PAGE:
It is at this point in the finale that nothing really seems to be going right, neither for our heroes are now wanted men (and woman) from the now instituted martial law the Thanagarians have set, nor for Hawkgirl as she tries to figure out if she owes allegiance to Thanagar and her former beloved Hro or to earth and her beloved John. John by the way has been agonizing over and over since his clubbing over the head at this point, of how Hawkgirl is to blame for the potential fate of earth. Now, the Justice Leaguers are fugitives running from the law and Hawkgirl is being scolded for her leniency towards humans, could this get any better?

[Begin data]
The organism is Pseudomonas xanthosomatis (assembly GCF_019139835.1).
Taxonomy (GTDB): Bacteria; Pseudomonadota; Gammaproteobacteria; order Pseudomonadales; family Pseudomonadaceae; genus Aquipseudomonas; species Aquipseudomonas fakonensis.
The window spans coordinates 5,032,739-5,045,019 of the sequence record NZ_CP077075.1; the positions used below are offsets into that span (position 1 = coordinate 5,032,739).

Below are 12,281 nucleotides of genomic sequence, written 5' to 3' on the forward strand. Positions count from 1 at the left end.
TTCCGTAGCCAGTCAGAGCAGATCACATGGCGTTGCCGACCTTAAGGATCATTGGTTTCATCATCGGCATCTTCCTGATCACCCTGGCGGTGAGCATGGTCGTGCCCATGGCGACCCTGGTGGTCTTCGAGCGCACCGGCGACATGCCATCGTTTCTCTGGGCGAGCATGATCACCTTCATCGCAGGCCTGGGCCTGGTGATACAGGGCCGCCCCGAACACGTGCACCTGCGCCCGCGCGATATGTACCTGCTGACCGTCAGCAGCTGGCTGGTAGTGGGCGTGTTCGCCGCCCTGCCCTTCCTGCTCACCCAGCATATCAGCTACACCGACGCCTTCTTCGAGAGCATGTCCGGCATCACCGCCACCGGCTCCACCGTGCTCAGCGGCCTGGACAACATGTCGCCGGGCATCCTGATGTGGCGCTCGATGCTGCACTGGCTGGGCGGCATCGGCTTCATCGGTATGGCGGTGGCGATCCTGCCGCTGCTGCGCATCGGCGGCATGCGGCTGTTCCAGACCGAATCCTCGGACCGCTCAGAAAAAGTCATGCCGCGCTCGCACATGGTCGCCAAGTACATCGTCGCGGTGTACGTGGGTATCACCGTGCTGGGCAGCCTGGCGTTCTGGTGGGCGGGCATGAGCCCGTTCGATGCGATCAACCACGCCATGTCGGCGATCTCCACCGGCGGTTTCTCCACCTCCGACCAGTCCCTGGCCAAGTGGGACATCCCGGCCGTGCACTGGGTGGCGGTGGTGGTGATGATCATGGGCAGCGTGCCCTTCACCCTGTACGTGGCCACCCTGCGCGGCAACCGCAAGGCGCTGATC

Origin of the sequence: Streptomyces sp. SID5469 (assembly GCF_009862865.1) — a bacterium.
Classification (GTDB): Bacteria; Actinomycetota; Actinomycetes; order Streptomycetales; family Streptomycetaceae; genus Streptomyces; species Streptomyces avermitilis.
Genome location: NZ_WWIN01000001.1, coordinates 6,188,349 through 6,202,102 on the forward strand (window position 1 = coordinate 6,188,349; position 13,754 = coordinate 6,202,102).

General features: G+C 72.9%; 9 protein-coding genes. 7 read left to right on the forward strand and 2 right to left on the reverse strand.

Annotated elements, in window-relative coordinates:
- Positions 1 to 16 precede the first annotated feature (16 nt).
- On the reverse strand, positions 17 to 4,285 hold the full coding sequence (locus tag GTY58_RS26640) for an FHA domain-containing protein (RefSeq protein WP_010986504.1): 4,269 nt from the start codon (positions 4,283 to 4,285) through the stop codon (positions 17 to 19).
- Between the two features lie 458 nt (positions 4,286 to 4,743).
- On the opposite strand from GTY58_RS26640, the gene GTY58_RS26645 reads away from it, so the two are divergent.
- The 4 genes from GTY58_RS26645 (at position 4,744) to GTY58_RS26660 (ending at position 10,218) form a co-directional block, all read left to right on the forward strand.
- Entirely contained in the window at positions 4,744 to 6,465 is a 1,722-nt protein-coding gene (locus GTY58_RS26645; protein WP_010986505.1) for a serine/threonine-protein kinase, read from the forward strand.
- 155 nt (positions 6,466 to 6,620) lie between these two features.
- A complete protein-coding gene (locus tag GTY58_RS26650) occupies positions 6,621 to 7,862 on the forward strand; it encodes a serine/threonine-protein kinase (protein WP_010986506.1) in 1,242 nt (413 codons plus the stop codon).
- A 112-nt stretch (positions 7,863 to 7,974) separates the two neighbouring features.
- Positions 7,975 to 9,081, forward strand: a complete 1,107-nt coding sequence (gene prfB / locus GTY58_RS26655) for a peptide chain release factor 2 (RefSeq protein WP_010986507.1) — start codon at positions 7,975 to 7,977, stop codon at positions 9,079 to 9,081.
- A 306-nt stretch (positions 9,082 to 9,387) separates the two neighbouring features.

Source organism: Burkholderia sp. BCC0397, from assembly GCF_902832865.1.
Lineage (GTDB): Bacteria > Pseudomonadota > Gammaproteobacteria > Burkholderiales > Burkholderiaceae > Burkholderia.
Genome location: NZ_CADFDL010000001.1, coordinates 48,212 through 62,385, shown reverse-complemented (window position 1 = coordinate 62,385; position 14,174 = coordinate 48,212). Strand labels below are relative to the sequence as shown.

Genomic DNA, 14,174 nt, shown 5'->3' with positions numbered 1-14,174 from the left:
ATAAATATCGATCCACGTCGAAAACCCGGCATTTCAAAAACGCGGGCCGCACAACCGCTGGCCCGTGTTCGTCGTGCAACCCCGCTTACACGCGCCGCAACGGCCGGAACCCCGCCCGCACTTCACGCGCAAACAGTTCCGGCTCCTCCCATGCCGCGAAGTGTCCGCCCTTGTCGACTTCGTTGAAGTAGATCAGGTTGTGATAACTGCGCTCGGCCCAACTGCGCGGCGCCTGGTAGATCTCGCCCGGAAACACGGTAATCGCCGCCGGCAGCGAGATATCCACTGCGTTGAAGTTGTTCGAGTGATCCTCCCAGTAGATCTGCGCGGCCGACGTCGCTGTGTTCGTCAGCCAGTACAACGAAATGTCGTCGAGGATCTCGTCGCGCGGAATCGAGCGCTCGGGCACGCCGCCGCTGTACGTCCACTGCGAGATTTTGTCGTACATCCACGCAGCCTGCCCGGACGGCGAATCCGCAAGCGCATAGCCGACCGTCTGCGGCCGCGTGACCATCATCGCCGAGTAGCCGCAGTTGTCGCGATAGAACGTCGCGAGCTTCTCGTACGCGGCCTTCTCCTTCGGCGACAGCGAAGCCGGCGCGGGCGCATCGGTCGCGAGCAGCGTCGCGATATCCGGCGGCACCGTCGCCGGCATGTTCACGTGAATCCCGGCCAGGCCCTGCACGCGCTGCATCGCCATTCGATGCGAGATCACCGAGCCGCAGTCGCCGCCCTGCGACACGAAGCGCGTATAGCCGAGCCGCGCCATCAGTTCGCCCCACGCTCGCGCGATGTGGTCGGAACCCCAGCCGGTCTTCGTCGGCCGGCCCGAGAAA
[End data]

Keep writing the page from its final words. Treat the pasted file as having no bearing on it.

Apparently writer and producer Rich Fogel thought so. Probably one of my favorite parts of "Starcrossed" is this next section of the finale, a section where super heroes are boiled down into nothing more than average people. What that means is that in order to avoid being discovered as a Justice League member in uniform, the six must now trot around in everyday clothes. Wonder Woman as a pretty gal with black hair named Diana, Batman as billionaire playboy Bruce Wayne, the Martian Manhunter as the human being J'onn J'onzz, the Flash as slightly more than average man Wally West, Superman as mild-mannered reporter Clark Kent, and Green Lantern as the other average man, John Stewart. The scene where this is decided is an interesting look into how each of the Justice Leaguers perceives one another, and how each of the Justice Leaguers really understands one another as people and not "the hero." The group argues a little bit and also surprises each other a little bit; it makes me wonder if in the fall when the series kicks it up a notch, if the show creators are thinking of banking off of the concept that the heroes perhaps know one another on a personal basis. As opposed to only on a professional basis...